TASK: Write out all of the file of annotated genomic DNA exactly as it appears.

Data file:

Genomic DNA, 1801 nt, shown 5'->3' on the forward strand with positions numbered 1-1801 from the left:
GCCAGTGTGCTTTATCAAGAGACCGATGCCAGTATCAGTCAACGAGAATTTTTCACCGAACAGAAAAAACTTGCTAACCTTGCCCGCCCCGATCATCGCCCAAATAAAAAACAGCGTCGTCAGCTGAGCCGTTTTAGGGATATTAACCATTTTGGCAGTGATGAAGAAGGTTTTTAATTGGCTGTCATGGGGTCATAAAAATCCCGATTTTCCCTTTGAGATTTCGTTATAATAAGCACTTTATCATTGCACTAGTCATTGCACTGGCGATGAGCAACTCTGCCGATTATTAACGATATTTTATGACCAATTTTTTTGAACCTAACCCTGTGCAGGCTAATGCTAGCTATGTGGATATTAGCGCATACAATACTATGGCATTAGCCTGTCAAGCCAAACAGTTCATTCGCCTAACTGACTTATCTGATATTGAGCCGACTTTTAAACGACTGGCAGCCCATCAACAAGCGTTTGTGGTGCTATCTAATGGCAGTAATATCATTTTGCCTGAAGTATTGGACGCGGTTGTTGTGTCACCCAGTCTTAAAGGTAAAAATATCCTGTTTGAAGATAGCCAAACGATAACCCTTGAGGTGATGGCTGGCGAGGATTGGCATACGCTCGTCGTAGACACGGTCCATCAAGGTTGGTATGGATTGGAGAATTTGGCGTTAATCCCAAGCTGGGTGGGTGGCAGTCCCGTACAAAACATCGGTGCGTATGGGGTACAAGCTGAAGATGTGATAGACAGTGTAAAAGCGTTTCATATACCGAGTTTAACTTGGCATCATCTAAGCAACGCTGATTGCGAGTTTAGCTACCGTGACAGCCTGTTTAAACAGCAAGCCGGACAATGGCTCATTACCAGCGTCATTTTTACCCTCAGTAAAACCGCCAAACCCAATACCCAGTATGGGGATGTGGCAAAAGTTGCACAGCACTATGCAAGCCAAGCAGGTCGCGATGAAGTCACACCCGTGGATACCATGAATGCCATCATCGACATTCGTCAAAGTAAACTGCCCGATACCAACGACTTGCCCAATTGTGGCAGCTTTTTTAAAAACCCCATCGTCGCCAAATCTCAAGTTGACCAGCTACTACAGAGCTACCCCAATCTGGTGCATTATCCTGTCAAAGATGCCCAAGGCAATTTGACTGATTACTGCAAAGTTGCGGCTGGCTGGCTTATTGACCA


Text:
Genomic DNA, 1801 nt, shown 5'->3' on the forward strand with positions numbered 1-1801 from the left:
GCCAGTGTGCTTTATCAAGAGACCGATGCCAGTATCAGTCAACGAGAATTTTTCACCGAACAGAAAAAACTTGCTAACCTTGCCCGCCCCGATCATCGCCCAAATAAAAAACAGCGTCGTCAGCTGAGCCGTTTTAGGGATATTAACCATTTTGGCAGTGATGAAGAAGGTTTTTAATTGGCTGTCATGGGGTCATAAAAATCCCGATTTTCCCTTTGAGATTTCGTTATAATAAGCACTTTATCATTGCACTAGTCATTGCACTGGCGATGAGCAACTCTGCCGATTATTAACGATATTTTATGACCAATTTTTTTGAACCTAACCCTGTGCAGGCTAATGCTAGCTATGTGGATATTAGCGCATACAATACTATGGCATTAGCCTGTCAAGCCAAACAGTTCATTCGCCTAACTGACTTATCTGATATTGAGCCGACTTTTAAACGACTGGCAGCCCATCAACAAGCGTTTGTGGTGCTATCTAATGGCAGTAATATCATTTTGCCTGAAGTATTGGACGCGGTTGTTGTGTCACCCAGTCTTAAAGGTAAAAATATCCTGTTTGAAGATAGCCAAACGATAACCCTTGAGGTGATGGCTGGCGAGGATTGGCATACGCTCGTCGTAGACACGGTCCATCAAGGTTGGTATGGATTGGAGAATTTGGCGTTAATCCCAAGCTGGGTGGGTGGCAGTCCCGTACAAAACATCGGTGCGTATGGGGTACAAGCTGAAGATGTGATAGACAGTGTAAAAGCGTTTCATATACCGAGTTTAACTTGGCATCATCTAAGCAACGCTGATTGCGAGTTTAGCTACCGTGACAGCCTGTTTAAACAGCAAGCCGGACAATGGCTCATTACCAGCGTCATTTTTACCCTCAGTAAAACCGCCAAACCCAATACCCAGTATGGGGATGTGGCAAAAGTTGCACAGCACTATGCAAGCCAAGCAGGTCGCGATGAAGTCACACCCGTGGATACCATGAATGCCATCATCGACATTCGTCAAAGTAAACTGCCCGATACCAACGACTTGCCCAATTGTGGCAGCTTTTTTAAAAACCCCATCGTCGCCAAATCTCAAGTTGACCAGCTACTACAGAGCTACCCCAATCTGGTGCATTATCCTGTCAAAGATGCCCAAGGCAATTTGACTGATTACTGCAAAGTTGCGGCTGGCTGGCTTATTGACCA